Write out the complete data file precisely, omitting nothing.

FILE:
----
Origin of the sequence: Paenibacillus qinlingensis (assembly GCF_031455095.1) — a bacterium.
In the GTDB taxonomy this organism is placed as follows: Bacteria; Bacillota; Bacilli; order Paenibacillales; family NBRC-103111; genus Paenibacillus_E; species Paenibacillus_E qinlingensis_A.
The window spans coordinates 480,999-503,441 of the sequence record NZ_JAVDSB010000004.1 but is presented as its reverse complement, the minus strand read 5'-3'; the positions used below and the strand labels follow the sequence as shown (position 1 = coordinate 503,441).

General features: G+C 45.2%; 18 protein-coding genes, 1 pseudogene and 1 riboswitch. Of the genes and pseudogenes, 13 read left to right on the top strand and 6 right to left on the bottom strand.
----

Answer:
Origin of the sequence: Paenibacillus qinlingensis (assembly GCF_031455095.1) — a bacterium.
In the GTDB taxonomy this organism is placed as follows: Bacteria; Bacillota; Bacilli; order Paenibacillales; family NBRC-103111; genus Paenibacillus_E; species Paenibacillus_E qinlingensis_A.
The window spans coordinates 480,999-503,441 of the sequence record NZ_JAVDSB010000004.1 but is presented as its reverse complement, the minus strand read 5'-3'; the positions used below and the strand labels follow the sequence as shown (position 1 = coordinate 503,441).

General features: G+C 45.2%; 18 protein-coding genes, 1 pseudogene and 1 riboswitch. Of the genes and pseudogenes, 13 read left to right on the top strand and 6 right to left on the bottom strand.